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The Rachel Maddow Show, Transcript 11/16/15

Guests: Malcolm Nance, Chris Murphy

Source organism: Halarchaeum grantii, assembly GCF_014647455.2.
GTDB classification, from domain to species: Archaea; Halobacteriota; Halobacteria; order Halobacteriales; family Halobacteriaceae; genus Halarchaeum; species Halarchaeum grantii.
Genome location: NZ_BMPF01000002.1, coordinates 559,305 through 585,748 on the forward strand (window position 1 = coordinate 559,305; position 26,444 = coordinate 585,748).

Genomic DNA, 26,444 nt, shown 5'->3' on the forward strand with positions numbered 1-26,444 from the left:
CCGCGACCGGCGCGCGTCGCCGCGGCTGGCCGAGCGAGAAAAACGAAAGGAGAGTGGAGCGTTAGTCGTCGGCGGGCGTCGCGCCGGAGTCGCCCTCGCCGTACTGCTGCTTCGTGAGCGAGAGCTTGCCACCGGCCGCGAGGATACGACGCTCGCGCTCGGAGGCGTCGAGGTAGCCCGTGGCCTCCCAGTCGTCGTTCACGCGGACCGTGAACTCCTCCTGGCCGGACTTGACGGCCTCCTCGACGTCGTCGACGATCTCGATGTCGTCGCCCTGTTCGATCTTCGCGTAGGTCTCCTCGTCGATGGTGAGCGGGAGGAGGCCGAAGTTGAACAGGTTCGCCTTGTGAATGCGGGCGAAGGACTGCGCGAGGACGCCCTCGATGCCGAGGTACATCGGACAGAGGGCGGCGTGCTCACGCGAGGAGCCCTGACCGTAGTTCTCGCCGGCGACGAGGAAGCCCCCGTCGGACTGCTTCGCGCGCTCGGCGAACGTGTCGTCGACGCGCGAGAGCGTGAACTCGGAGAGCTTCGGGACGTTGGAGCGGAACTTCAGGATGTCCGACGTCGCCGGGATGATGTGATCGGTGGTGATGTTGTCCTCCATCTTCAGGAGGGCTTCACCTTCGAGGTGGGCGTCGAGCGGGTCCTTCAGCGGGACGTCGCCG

RACHEL MADDOW, MSNBC HOST: And thanks to you at home for joining us this hour. I am Rachel Maddow. I`m here at MSNBC headquarters in New York. NBC`s chief foreign correspondent Richard Engel is live tonight in Paris. Richard, I`m looking forward to doing this hour with you. Thank you for being here, my friend. RICHARD ENGEL, NBC NEWS CHIEF FOREIGN CORRESPONDENT: Absolutely. MADDOW: Richard and I are essentially going to be co-anchoring for most of this hour, because we basically want to combine the latest from our newsroom here in New York with Richard`s latest reporting from on the ground at the site of Friday`s terrorist attacks in Paris. So, we`re going to be talking with Richard not as a guest, but essentially as a co-anchor for most of the hour tonight. But before we do that, there is one specific thread from the investigation into the Paris attacks that I think is worth pulling here right at the outset. It`s a sort of through line of the investigation that you can see now and I think that through line tells what appears to be a very worrying story about how the people who want to launch these kind of attacks in the West are getting better at it over time. I mean that in a specific sense and I mean it over a very short period of time. In April of this year, on the 19th of April, police in Paris got a call from a man who was in distress. He called. They`re equivalent of 911 because he had a terrible gunshot wound. He was shot through the thigh. He was bleeding very heavily, bleeding everywhere. He was laying on the street in Paris when paramedics showed up and they saved his life. And aside from dealing with this gruesome injury that he got, the next order of business was figuring out what had happened to the guy, because it turned out the guy couldn`t explain exactly how he got shot. So they had to investigate the scene where they found him to try to figure out who shot this guy. It turns out, he shot himself by accident, in the leg. After getting the guy`s 911 call. They found him bleeding. He`s lying there in a pool of blood. There is a trail of blood leading from him. They follow this trail of blood from him on the sidewalk back to his vehicle, his car. And in his car they find a loaded AK-47 and a loaded pistol and a whole bunch of ammunition and three cell phones and a laptop and all sorts of notes for what looked like a planned terrorist attack on a nearby church. This idiot was apparently on his way to launch a one-man blood bath at a church in France, when he shot himself by accident on the way, called the French equivalent of 911 and just hoped police and paramedics and firefighters wouldn`t know his weapons and his terrorists stuff when they turned up to help him. The police then went to this idiot`s apartment, and they found more weapons and they found maps of his planned attack. They found lots of evidence of who else in Europe he was communicating about his plans for this attack. And they found a trail of communication that appeared to lead to someone in Syria, who had been apparently encouraging this young man to carry out this attack and telling him to hit a church, and telling him to hit that specific day, that day that he did head out with a car full of weapons and a plan, but he shot himself before he could pull any of it off. That brilliant 24-year-old was arrested. At least two more people were eventually arrested in conjunction with that plot in April. But police also named one suspect in that case who never did get arrested. He was not thought to be in Europe. He was a 27-year-old Belgium man, but he was not in Belgium. At the time of this attempted attack in April, the man was thought to be in Syria. Still, though, he was a named suspect in that attack. This 27-year-old Belgian guy thought to be in Syria named in conjunction with that idiot who shot himself on his way to go shoot up the church. April. Then in August, it was a high speed train traveling between Amsterdam and Paris. A young man, 26-years-old, got aboard that train with an assault rifle, a pistol and several hundreds rounds of ammunition and a knife. And he reportedly hid in the bathroom on the train and after the train crossed from Belgium into France, he sprung out to the main part of the car, and he started shooting. We remember that train attack acutely in this country because of three young American men who are among those that rushed the attacker at great risk to themselves, and they tackled him and they stopped the assault. Remarkably, nobody was killed in that attack. Three people were injured, not counting the assailant, himself, who got the snot beaten out of him on that train and got himself arrested after he failed to kill anyone despite both the guns and all that ammo and the knife and everything else. The assailant from the train attack was a 25-year-old Moroccan man. He`s now in custody in France. But in his case, again, French police named an additional suspect. Just like the April case, they named somebody who is not there on that train, not present for the attack, but this other named suspect was believed to be involved in it somehow. And in the high speed train attacked from August, that main suspect was the same named suspect, the same 27-year-old Belgium who had been named as a suspect in that case from April, where the idiot shot himself in the leg before he could launch the attack on the French church. In both of those cases, the one in April in April, and the one in August onboard that train, yes, there was a perpetrator arrested, but there was also a suspect named by police but not arrested, because they don`t think he is in Europe. They think he is in Syria. And in both of those incidents, the named suspect not arrested is the same guy. This guy, 27 years old, Belgian born and raised, now believed to be in Syria. Police did not apparently he was physically present for either of those attacks. They don`t think he personally carried them out. But they believe he was linked to both of them, maybe he was sort of running both of those attacks from abroad. We know who this guy is. Whether or not you`re going to recognize his name, you know him in context, because of something that happened after the "Charlie Hebdo" attacks. It`s hard to believe the "Charlie Hebdo" attacks were this year. It seemed so long ago him they were in January. And you might remember that one of the things that was truly terrible and terrorizing about that attack was that it just went on and on and on, for several days. I mean, after the initial massacre at the "Charlie Hebdo" offices, then they killed a policeman in the streets and the next day, a random man shot who was just and injured in the street. A police woman was shot and killed in the street. And then the brothers who carried out the "Charlie Hebdo" office attack were tracked down outside of Paris when they robbed a gas station, and then they holed up in an industrial building overnight. But then even when those two brothers were killed by police, when they went down guns blazing at that industrial state in France, even then it wasn`t over, because this other man, this third man kept up the assault, taking hostages inside that kosher supermarket in Paris, shooting and killing four hostages before the police went in and shot him. And then when that was over. It was like, is it over? Would there be more? Were there going to be more follow-on attacks after it went on for three or four -- I mean, were there is still going to be more people involved in that plot? Were there other accomplices? Was that still going on? Well, it turned out in the investigation in the immediate after math they figured out some of the weapons from the "Charlie Hebdo" and supermarket attacks, some could be traced. They were traced very really quickly to Belgium, and in the wake of the "Charlie Hebdo" attack. There were police raids in France and there were police raids in Belgium, searching for anybody who might be connected to those attacks, anybody who might be about to launch a follow-on attack, and these raids, there are dozens of them. They were fairly frenetic. And they went on for days and then all of a sudden, one week after the assault on the "Charlie Hebdo" officers, one of those police raids, basically turned into a war. I mean, there were a lot of these raids, now went down slightly differently. In only one of them was it a war zone, was it a fuselage of gun fire basically out of nowhere. (BGIN VIDEOTAPE) ENGEL: This is what it sounded like today, like a war. In the normally quiet Belgium city of Verviers, a neighbor filmed a counterterrorism raid that turned into a prolonged gun battle. It began, authorities say, when the suspects in the house opened fire. ERIC VAN DER SYPT, BELGIAN FEDERAL PROSECUTOR: Two of the suspects were killed, a third one has been arrested. Luckily, during this intervention, no policeman was harmed. ENGEL: Nor were any civilians. The suspects were clearly armed and dangerous. REPORTER: In Belgium, the terror threat were killed. Police are about to launch a major terrorist attack. They sifted through evidence today and arrested more suspects in a dozen raids. Police say they found four assault rifles here, explosives, police uniforms and radios. They have been listening to the man`s phone calls and say they would have been the prime target of the planned attack. (END VIDEOTAPE) MADDOW: They, meaning police would have been the planned target. That raid, which turned into a huge gun battle, that killed two young men, who had opened fire on police, the semiautomatic assault rifles. Those two young men who were killed and the third one who was arrested were apparently a part of a cell that stockpiled not just weapons and ammunition, they`d also stockpiled police uniforms and police radios, for what was apparently going to be a fairly large scale, fairly sophisticated attack that would have targeted police in Belgium. This is the week after the "Charlie Hebdo" attacks. And in that raid, two men killed, others arrested as a part of that cell. But again, in that instance, there was one man who was named as a suspect as connected to that cell that was busted up in a hell of gunfire. He was thought to be the ring leader of that terrorist cell, and it was the same guy, the same 27-year-old Belgian man. And although he had been a part of that cell in Belgium, he was not there the night of the raid, in the gun battle, he apparently got away. We know that, because within a couple of weeks after that raid, all that gunfire in that Belgium town, within a couple of weeks, the guy who was the named suspect who wasn`t found that night, the guy the supposed ring leader of that cell, he turns up in the ISIS magazine. Al Qaeda has a magazine, ISIS has a magazine. He turned up February of this year doing an interview with is about being an ISIS fighter, what it was like to run a terror cell in Belgium and how much he wanted to hit Europe and how jealous he was of his Belgian terror cell compatriots who died in gun battle in Verviers in Belgium a week after the "Charlie Hebdo" attack. All the same guy -- the alleged ring leader of the Belgian terrorist cell that planned a follow-on attack in Belgium a week after the "Charlie Hebdo" attack, he`s the guy who apparently escaped the hail of gunfire, police raid in January. Then, in February, he turns up talking about it all in the ISIS magazine. Then, in April, the same guy is also a named suspect as the brains behind the operation of the world`s stupidest terrorists who called 911 on himself after shooting himself accidentally before he ever made it to the church he wanted to attack in Paris. That was in April. And in August, the same guy is also the same suspect in the guns and knives high speed train attack that was thwarted by those three brave American heroes. January, February, April, August. And now in November, French police told "The Associated Press" in the "New York Times," that that same guy, same guy is believed to be the mastermind of Friday nights terrorist attacks in Paris that have claimed at last count 129 lives -- one guy linked to all of those incidents, all in the space of less than a year. If that bears out, if that proves to be true, would that be a good sign or a bad sign that the person who directed this cell of attackers in Paris was someone who is that much on the radar of the Western intelligence agencies? Is that good because western intelligence agencies apparently have their finger on the pulse and they know who the important bad guys are? Or is that terrible news because even somebody that high profile is still this operational? Somebody whose picture I can show you in part, because I got it in a magazine, somebody I can show you video of, ISIS uses him in propaganda videos talking about how excited he is to be dragging bodies around on ropes behind in his vehicle, which I could show you, but I will not. There is a lot of really pressing questions right now. Why`s the bomb-making factory that made all those suicide vests? Who is the bomb maker? Is there an eighth attacker or even multiple accomplices on the large or on the run? Will these raids across France and Belgium and other countries find any outstanding attackers or accomplices? Will they produce any new evidence about this attack and who pulled it off and how? How nuts is politics going to go now in France, specifically, in Europe and here. And we`re going to get to all of those questions tonight. But, on this specific point, if these reports are true about the alleged mastermind of the Paris attacks, then these guys are getting better at this, because Abdul Hamid Abaaoud has been pinging very brightly on law enforcement and intelligence agencies radar all year long. This 27-year- old Belgium guy turns up a lot in the news and in police reports as a named suspect and in terrorist propaganda. All year long, he`s been pinging like a sunrise on the radar. All year long, while he has not been caught, and while his stupid and failed plots from earlier in the year graduated and escalated to the successful complicated, assault that unleashed a river of blood and pain in Paris on Friday night. Same guy all those attacks. And I get the difficulty of finding and stopping anonymous nobodies who align themselves with extremism. It is harder to get, the inability to find and fix and finish someone who makes himself this visible, this connected, this famous, this known -- that I do not get. (COMMERCIAL BREAK) MADDOW: So, tonight, I`m going to be basically co-anchoring for the rest of the hour with NBC News chief foreign correspondent Richard Engel who`s in Paris. Richard, it`s really good to have you here tonight. I understand that you have been reporting in detail tonight on who the attackers are and what we know about them. ENGEL: Rachel, you were talking about mastermind of this attack, and this is somebody who`s obviously well-known, goes back to Belgium, Abu Omar al Bajiki (ph). But the muscle used in this attack. The people that did the killing were homegrown. Today we followed in their footsteps. And that led us to Chartres. It`s a quiet town about 50 kilometers outside of Paris. That is where one of the key suspects, Omar Ismail Mostefai, that`s where he spent several years. And the mayor of the town told us that Mostefai who`s been identified by authorities as one of the rock concert murderers has been associated with Islamic radical at a nearby mosque. And the mayor also told us that Mostefai was radicalized slowly, that he then suddenly left town in 2012. When we went to the mosque, this place where he supposedly met people who brought him down this path of radicalization, the director of the mosque told us he didn`t know anything about Mostefai. But despite that, Mostefai was quite well-known in town. He wasn`t hiding. He had a criminal record and he was not always this devout Muslim. You see him here in this YouTube rap video. Investigators who had been looking at this very closely over the last several days, obviously, know a great deal more about Mostefai, more than the other attackers, in fact. In 2007, Mostefai started spending more time with Islamic radicals, then in 2013 NBC News learned he traveled to Turkey but he never legally left Turkey, which strongly suggests he slipped then into Syria and then somehow managed to get back into France to carry out this attack. As for the others connected to Friday`s attack, there is Sami Amimour, who`s believed to be another of the alleged rock concert shooters. He has been wanted for terrorism since 2013. Bilal Hafdi, a 20-year-old French national who lived in Belgium. Ibrahim Abdeslam, 31 years old. He exploded his suicide vest outside a cafe and he is connected to the man who may be the most wanted man in Europe tonight, his brother Salah. He is the one everyone is looking for. He rented a car the killers used to drive into Paris and he drove back to Belgium. But he was stopped at the border by French police. They checked him. Police looked at him but they let him go. He moved on into Belgium and disappeared. He is -- a big manhunt is under way for the man what happens you are looking at right now. Police are hunting for Salah. But they told people not to approach him, describing him as dangerous. Another bomber, another of the attackers, Mohammed, was questioned, released. He was the brother of that man. He was questioned by authorities but then they decided after raiding his home, he was -- not material collected and he was let go and he gave a brief statement to the press. And while all of this information is coming in, one of the things that is causing most concern here in Paris tonight and that is also creating a lot of political turmoil in the United States, is that we now know that at least one of the attackers did, in fact, hide among the refugees who are still flooding into Europe by the thousands every day. It is believed someone carrying a passport with the name Ahmed al-Mohammed entered through the Greek island of Leros in early October, and he after that came here -- Rachel. MADDOW: Richard, on that last point, do we know that passport was a genuine passport? Do we know that this guy is Syrian? I understand they used his fingerprints to track him as a person through that transit point of Greece. But do we have confidence that he is a Syrian and that is his passport? ENGEL: It`s really important to drill down on this, because this has become such an explosive issue in this country and around the world. MADDOW: Yes. ENGEL: Are the Syrians, are the terrorists using the migrant trail, are they going to destroy the world under the name of humanitarian relief? What we do know, however, is that a fingerprint found here, a fingerprint found from an attacker was the same fingerprint that Greek authorities registered on the migrant trail, and it was the fingerprint that we assume is associated with this passport. So, even without the passport, we know from the fingerprint that the person was in Greece and the person was here. And it is assumed he used that passport. So, we don`t know if he`s Syrian. We assume the passport is fake because the number the sequence of the numbers has been described as inconsistent with real passports. But, unfortunately, yes, because of that fingerprint match on the attacker and the fingerprint match registered in Greece, one of these militants, at least, did hide among the migrant trail. And that has very serious consequences, serious repercussions. MADDOW: We`re going to be talking about -- yes, we`re going to be talking about those consequences, those political consequences in Europe, those political consequences in the United States ahead, right after this. Richard, stay with us. Our coverage continues. We`ll be right back. (BEGIN VIDEO CLIP) JOHN KERRY, SECRETARY OF STATE: They are, in fact, psychopathic monsters. There is nothing, nothing civilized among them. This is not one civilization pitted against another. This is a battle between civilization, itself, and barbarism between civilization and medieval and modern fascism both at the same time. (END VIDEO CLIP) (COMMERCIAL BREAK) MADDOW: Over the weekend, conservative politicians were trying to outdo each other in saying the U.S. should not allow Syrian refugees into this country. This may turn out to be a dubious prize. But tonight, Republican Senator Ted Cruz of Texas appears to be winning that race. Senator Cruz now says he will introduce a bill to the U.S. Senate that would not just ban Syrian refugees from coming to the United States, he would specifically ban Syrian Muslim refugees from coming to the United States. Presumably, Ted Cruz has invented a magic litmus paper that derives a person`s religion on their forehead with it. Ted Cruz is not known for passing tons of legislation. Lately, he seems for more interested in trying to get himself elected president. But he is doing his best to catch this new anti-immigrant, anti-Syrian, anti- Muslim wave on the right. Hold that thought. (COMMERCIAL BREAK) MADDOW: Welcome back as we continue our coverage of the Paris terror attacks. I`m Rachel Maddow in New York. NBC chief foreign correspondent Richard Engel is in Paris. Here`s the question for next discussion, is there a bomb-making factory that is still in operation somewhere within driving distance of Paris? All seven of the terrorists who attacked Paris on Friday were wearing suicide vests, which makes Friday the first suicide bombings in France`s history, it makes it one of the largest coordinated suicide bombings everywhere ever. According to the Paris prosecutor, all the vests were basically the same. They had batteries. They had push button detonators. For ready made shrapnel, they were laced with bolts that could turn into deadly projectiles upon detonation. As for the explosive, they apparently used triacetone triperoxide, which usually gets called TATP. TATP is made with essentially odd combinations of odd concentrations of regular household products. And it`s a known killer. TATP has been used in fatal terrorist attacks before, including the 777 London transit bombings in 2005 which killed 52 people. But while TATP isn`t the most difficult explosive to get your hands on, you do have to know what you`re doing. It is easy to blow yourself up accidentally while making TATP. As a compound, TATP is volatile, too much heat, or friction or an election shock can use an accidental detonation. But the other thing that can go wrong with TATP is that it can be a dud. Just two weeks after the 7/7 bombings in London, several TATP bombs placed on London buses failed to detonate. The shoe bomber, Richard Reid, in 2001 and the so-called underwear bomber in 2009 both tried and failed to bring down airliners with TATP bombs. They did what they were supposed to do. But the bombs didn`t work. So, it`s not easy to make a bomb out of this stuff. And it is very easy for something to go wrong. And knowing that -- well, in Paris on Friday, the attackers had seven vests all seemed to have worked as they were supposed to. One of the terrorist attackers did not detonate his vest. But as far as we know, that`s because he was shot and killed before he could do so. We know of no one being accidentally blown up in the lead up to Friday`s events because of the way they built the vests or handle the explosive. And again, as far as we can tell, none of them were duds. Seven suicide vests identical and they worked. So doesn`t this mean that there is an active quality bomb-making factory somewhere with access to Belgium and France? How do you find something like that if you know it exists? And is that a development that law enforcement intelligence agencies did not expect? Richard Engel live tonight in Paris. Here live with us in New York is Malcolm Nance, executive director of the Terror Asymmetrics Project and a former U.S. counterterrorism and intelligence officer. I literally keep his book, the terrorist recognition handbook next to my desk at work. Mr. Nance`s forthcoming book is called "Defeating ISIS." Malcolm, thanks very much for being here tonight. I appreciate it. MALCOLM NANCE, TERROR ASYMMETRICS PROJECT: Always my pleasure. MADDOW: You know these things, and I do not. Did what I explain there about TATP bomb-making, did that seem right to you basically? NANCE: Yes, it was absolutely correct. It was almost textbook. I`m sorry that you put it out textbook like that. MADDOW: Well, it`s not impossible to make. If you can make seven suicide vests with it and they all work and you don`t get blown up in the process, it does mean you`re good at it, right? NANCE: Yes, it`s utterly amazing. As a matter of fact, the very instant that I heard the general counsel in Paris described this actual components of this vest, immediately, my mind went back to a vest that I had seen that was built in Iraq in 2004. These vests are not easy to manufacture. If you have ready-made plastic explosives, yes, then they`re very easy to manufacture. But if you have to create batches of your own homemade explosive, as you said, they`re highly volatile. They can explode in an instant. So, somebody had to create it. Someone who`s very skilled at this actually went out and tested it, maybe blew up a tree stump or took it out a field, blew up a can and managed to create such consistency and use such high quality detonators that they worked precisely as planned. MADDOW: Richard, do you want to jump in here? ENGEL: I do. Although, I`m not sure if I`m qualified, I don`t carry his book with me all the time. But if he will ask -- if you can answer one question -- how long would it take to organize an attack like this? To get those vests ready, to get the weapons, to stage it? Because there is some, it`s a question of timing here. Are we talking weeks, months? NANCE: This is a matter of months. Now, it depends on the group`s priorities. If the group wants to dedicate a lot of resources, they wanted to dedicate a lot of manpower, they want to shake up their logistics trained, they can do that. Every time you do that, you push the network, what you find is you actually tip yourself off to intelligence. And you don`t want to tip yourself off to intelligence. So, what you do a slow, methodical systematic approach to where you bring in your logistics training, you have your bomb maker, your bomb master as we call them come in. He will work separately. And he will marry up with the team leader and then the individual team members instruct him how to wear the vests. Use the vests and then they will practice over time a series of dry runs, do their intelligence collection and watch out for counterintelligence. If all goes well according to plan, they make their mission. ENGEL: And what about mental preparation? I -- as Rachel mentioned, I can`t remember the last time you had seven people go in with vests on, prepared to blow themselves up. Nobody backed out. Nobody chickened out. What kind of psychological preparation do you need for that kind of attack? NANCE: Well, for this group, you don`t need any psychological preparation. The fact that are you are involved in ISIS or an al Qaeda- backed group tells me that you are already indoctrinated into the ideology of death -- a martyrdom death in suicide attacks. In ISIS, almost exclusively now, in ground combat in Iraq and Syria, they all wear suicide vests. This is -- this is a badge of honor amongst them. Those who don`t die in those attacks are derided. So, we`ve seen this before. You have seen it in London. You saw it in the Madrid subway bombings. You saw it on 9/11, 19 men committed and happy to die. But they`re happy to die because that ideology is such a twisted corruption they believe they`re going to heaven, when, in fact, every tenet in Islam says they are going somewhere else. MADDOW: Malcolm, what we know about these -- the technical aspects of what they did, what the bomb masters say put together here, is there anyway that that is a good forensic lead. I mean, are these generic enough that knowing what we know about these vests doesn`t necessarily tell us where they came from? Or can this be a good forensic start to finding them? NANCE: Oh, it`s going to be a brilliant forensic start to finding them. This isn`t like you see in the movies. There is a twisted wire, it`s yellow, the bomb guy always does it that way. No, they`re going to take that bomb apart. They`re actually to recreate the bomb. The FBI does this with great regularity. They will rebuild that to the exact formula. They analyze it right down to the level of consistency as it exists at the time of the attack. Then they will cross reference that with every piece of material that has ever been taken from any terrorist safe house anywhere. We are very, very good at that. And this is going to either bring us to the bomb master or it`s going to bring us to the training camp where this was found. You know, every time there is a suicide attack anywhere in the world, in Iraq, Afghanistan, against our allies. We analyze those bombs. We have an entire counter IED directorate whose sole function it is, is to analyze these attacks. We will isolate this down to the training facility so we can properly bomb it ourselves. MADDOW: Malcolm Nance, executive director of the Terror Assymetrics Project, thank you so much for joining us tonight. When -- if and when they find this bomb-making factory, we know it has to be within driving distance of at least Brussels if not Paris, we will be calling you back to explain to us what they have found means. Malcolm, thank you. NANCE: My pleasure. MADDOW: All right. We`ve got much more tonight from here in New York and in Paris. We`ll be right back. (COMMERCIAL BREAK) MADDOW: This is a fingerprint record. This is not the finger record of somebody who`s been arrested and booked. This is an immigration fingerprint record. These are, in fact, the fingerprints of a 25-year-old man who transited through Greece last month, through an island off of Greece. And then those exact fingerprints this past weekend turned up here. (VIDEO CLIP PLAYS) MADDOW: At the State de France, French soccer stadium that was bombed during Friday`s terrorist attack in Paris, French officials found the body of one of the suicide attackers outside the stadium after he had blown himself up with a suicide vest. They found parts of him, also found a passport identifying the man as having come from Syria from the parts of his body that they found, they took his fingerprints. They found they matched the prints taken from a migrant who transited through Greece last month as Richard Engel is reporting earlier this hour. But that development, that one of the Paris attackers had entered Europe as a migrant that today has essentially consumed all the political oxygen here in the United States in terms of what we should respond to the country to what happened in Paris. Today, 19 U.S. governors and counting came out to say that their states will not accept any refugees fleeing with civil war in Syria. They say because of what happened in Paris, their doors are now closed to any refugees. It`s not clear they have the legal authority to do that. But they`re doing it anyway. You notice all the states highlighted here are in red, that`s because it was uniformly Republican governors who came out today to shut the door on refugees. The exception there is Democratic Governor Maggie Hassan of New Hampshire who said the federal government should stop letting Syrian refugees in. She had her own spin on the matter. The U.S. government has only agreed to take in a total of 10,000 Syrian refugees. That is a fraction of the millions who are leaving that country and is a significantly smaller proportion than many of our closest allies, including those in Western Europe. But even with that, all of these states have said, no, no, you are not coming here. Richard Engel live tonight in Paris. You covered the refugee tide closer than anybody. How do you understand this? I mean, in terms of what`s going on in this discussion in the U.S., compared with all these countries that are already taking in way more refugees than the U.S. is anyway. ENGEL: Rachel, you mentioned that the U.S. government has agreed to take in a total of 10,000 Syrian refugees. That`s only a tiny fraction of what many other countries around the world are taking. But there is also a huge difference between how the refugees are being processed in Europe and compared to the United States. When we were in Greece just last week, watching thousands and thousands of Syrian and other refugees come ashore, most of those refugees were arriving in Europe were effectively going unscreened. They were just arriving in those rubber rafts, crashing on the shores and climbing into dry land. The ones who are going to the United States, the refugees who are going to be accepted, they will go through a much more elaborate screening process. They will be filtered. There is an inter-agency review that involves security checks from the Department of Homeland Security. They`re screened by the National Counterterrorism Center as well as the FBI terrorist screening center. Their names are cross-checked with a massive database that`s maintained by the U.S. intelligence community and the Department of Defense. The process that have to handle these refugees in the United States is completely different from the disorganized chaotic and completely organic process that is happening in Greece where feel are just showing up, climbing on to shore and trying to get to safety. MADDOW: So, Richard, with this political storm now in the United States, the allegation is being made that the screening process that Syrian refugees have to go through in order to get into this country, it isn`t reassuring that there is no screening process on earth that would be tight enough that would justify letting people in, that`s the sort of arguments that you are hearing from Republican presidential candidates and these governors today. What`s your take on how good the screening process is, for those who need to get into the U.S., it sounds rigorous to the point of being exclusive? ENGEL: I have spoken to counterterrorism officials here and they think it is very unlikely that a known militant would be able to get into the screening process, would land in an American airport, would come in through a on a cruise ship. They think more likely if ISIS is going to reach out and touch someone in the United States, it would be someone who self-recruited, recruited online or perhaps a militant who came across the land border with Canada. It`s a very long border, very hard to control. They think those are more likely scenarios than the 10,000 refugees screened and rescreened and rescreened and coming through a formal process. MADDOW: Exactly. Fascinating. Thank you, Richard. I should note that on the other side of those Republican governors who slammed the door on Syrian refugees today, at least six Democratic governors came out to say that refugees for the violence in Syria are welcome if their state. So, that`s six against 19. That`s the totally symbolic politics on this matter today in the United States. We`ll be right back. (COMMERCIAL BREAK) MADDOW: Republican presidential candidates spent the day proposing varieties of American ground war in Syria as the appropriate U.S. response to ISIS attacking Paris. The leading lights of the Democratic Party in foreign policy are proposing something quite different from that. But that`s ahead -- a truly useful partisan divide for once. Stay with us. (COMMERCIAL BREAK) (BEGIN VIDEO CLIP) MODERATOR: Seventy-two percent of Americans think it`s going badly. Won`t the legacy of this administration, which you are a part of, won`t that legacy be that it underestimated the threat from is? HILLARY CLINTON (D), PRESIDENTIAL CANDIDATE: Well, John, I think that we have to look at ISIS as the leading threat of an international terror network. It cannot be contained. It must be defeated. But it cannot be an American fight. And I think what the president has consistently said, which I agree with, is that we will support those who take the fight to ISIS. (END VIDEO CLIP) MADDOW: ISIS and foreign policy pushed to the forefront of Saturday`s Democratic debate in Iowa. NBC chief foreign correspondent Richard Engel is in Paris. And joining us now from D.C. is Senator Chris Murphy of Connecticut. He`s a member of the Senate Foreign Relations Committee. Senator, really appreciate you being with us tonight. You get both me tonight and Richard Engel in Paris. Richard? ENGEL: Well, Senator, let me just come out and ask you very directly. There has just been a horrific attack where I am in Paris. What should the United States do? SEN. CHRIS MURPHY (D), CONNECTICUT: Well, I think there are two paths forward for the United States. One is to enlist our partners in Europe who now may as a consequence of this attack take the ISIS threat more seriously in a sustained, now multilateral, effort to keep is on its heels militarily. Now, primarily means U.S. air assets now possibly along with greater assets from Europe attacking ISIS from the air while we seek to stand up units on the ground that can as we did last week in Sinjar, start to push back this feeling of inevitability that surrounded this supposed caliphate. Remember, the amount of territory that ISIS holds decreased by about 25 percent since last summer. But the second thing we need to do is to avoid making mistakes that would actually swell the ranks of those that are signing up to fight the West, signing up to join ISIS. And that`s why shutting down our borders and essentially creating this impression of a war of civilizations or putting U.S. troops on the ground as targets for ISIS would, in fact, just feed this narrative of a caliphate expanding to fight the West. So, it`s continuing to put pressure on is, primarily through air asset, and it`s avoiding trying to create recruitment for the folks are trying to sign people up against us. MADDOW: Senator, when you talk about the -- ENGEL: It sounds like -- MADDOW: Go ahead, Richard. I`m sorry. ENGEL: Go ahead, Rachel. Go ahead. MADDOW: We`ll sort this out with a coin toss later. Senator, let me say when you mention the amount of territory under ISIS control shrinking in recent months, is that something that you attribute to the U.S.-led air campaign? I mean, a lot of people 7,000 airstrikes and they think, well, what has that gotten us. As best as we can tell, ISIS is just expanding their international aspirations and their propaganda game and their recruiting. Do you feel like the airstrikes have actually done some good? MURPHY: So, I think the airstrikes have kept them on their heels. I think what has helped particularly inside Iraq is that the Iraqi military and Kurdish Peshmerga are picking up capacity. So, that has led to some progress internally. But again, it`s important that this impression that the caliphate is just inexorably expanding is ended and I think we are making progress along those -- along that road. My fear is that we are going to take steps over the course of the next several weeks or months that is simply going to feed into the storyline that will allow them to build their ranks internally in the region and externally. If you certainly listen to a lot of Republican candidates and Republicans in Congress, it would lead you to believe that that`s the road that we`re headed now. ENGEL: Senator, I was struck by one thing, by the president`s tone when he addressed that conference in Ankara today. He seemed testy. He seemed like he was trying to fight off a war that maybe he feels is being imposed upon him, being forced upon him. Is that the way you saw it? MURPHY: Well, I think there`s this sense of American hubris that still remains from the Iraq war. This idea that the American military can solve the problem of ISIS. Now, what the American military can do is keep ISIS on its heels. But ultimately, as Secretary Clinton said in the debate this weekend, this is a decision that has to be made by Sunni and Shia on the ground in the region as to whether they are going to reconcile. We can`t end ISIS in Iraq so long as the Iraqi military is 95 percent Shia, so long as those in Ramadi are uncomfortable living under a Shia regime because they don`t think that their rights are going to be respected. So, I think the president is rightly frustrated at people who believe that America and America alone can effectively solve this problem. And we let our partners off the hook in the region when we create that impression. So, there is an American component. There is a military component. But ultimately, ISIS has grown in the region, not because of a military vacuum but because of a political vacuum, because of the marginalization of Sunnis, because of the actions of Bashar al-Assad and the states have to play a role here but it is limited. I think the president rightly is frustrated that a lot of people who just crow about the lack of American leadership don`t actually present any credible alternatives to what he`s doing. Republicans actually haven`t put on the table any real substantive comprehensive alternative because in the end, they really don`t have one. Ultimately, this is a decision that has to be made by the populations on the ground as to whether they are going to reject this radical version of Islam. MADDOW: Senator Chris Murphy of Connecticut, thank you very much for your time, sir. It`s good to have you here. MURPHY: Thanks. MADDOW: Senator Murphy one of the leading lights in Democratic foreign policy now and for the foreseeable future. I`ll be right back with Richard Engel in Paris. Stay with us. (COMMERCIAL BREAK) MADDOW: Richard Engel, we are hours away from dawn in Paris. What do you expect in the day ahead in terms of the investigation and reaction to these attacks? ENGEL: Well, I think the investigation is on going. There`s going to be more raids. But already here in France, there is a sense of what happened. The French president described it as an attack that was thought up in Syria. It was organized in Belgium. It was executed here in France. And this horrific combination of extremists who are homegrown, reaching out across into a war zone and getting combat training there, that is a terrible combination. I don`t think we`ve seen the last of it. MADDOW: Richard Engel, it`s been a privilege to join with you tonight. Thank you for being here for this hour. It`s been great to have you here, my friend. ENGEL: Thank you for having me. MADDOW: Thank you. Our ongoing coverage of the attacks in Paris continues now with Lawrence O`Donnell. THIS IS A RUSH TRANSCRIPT. THIS COPY MAY NOT BE IN ITS FINAL FORM AND MAY BE UPDATED. END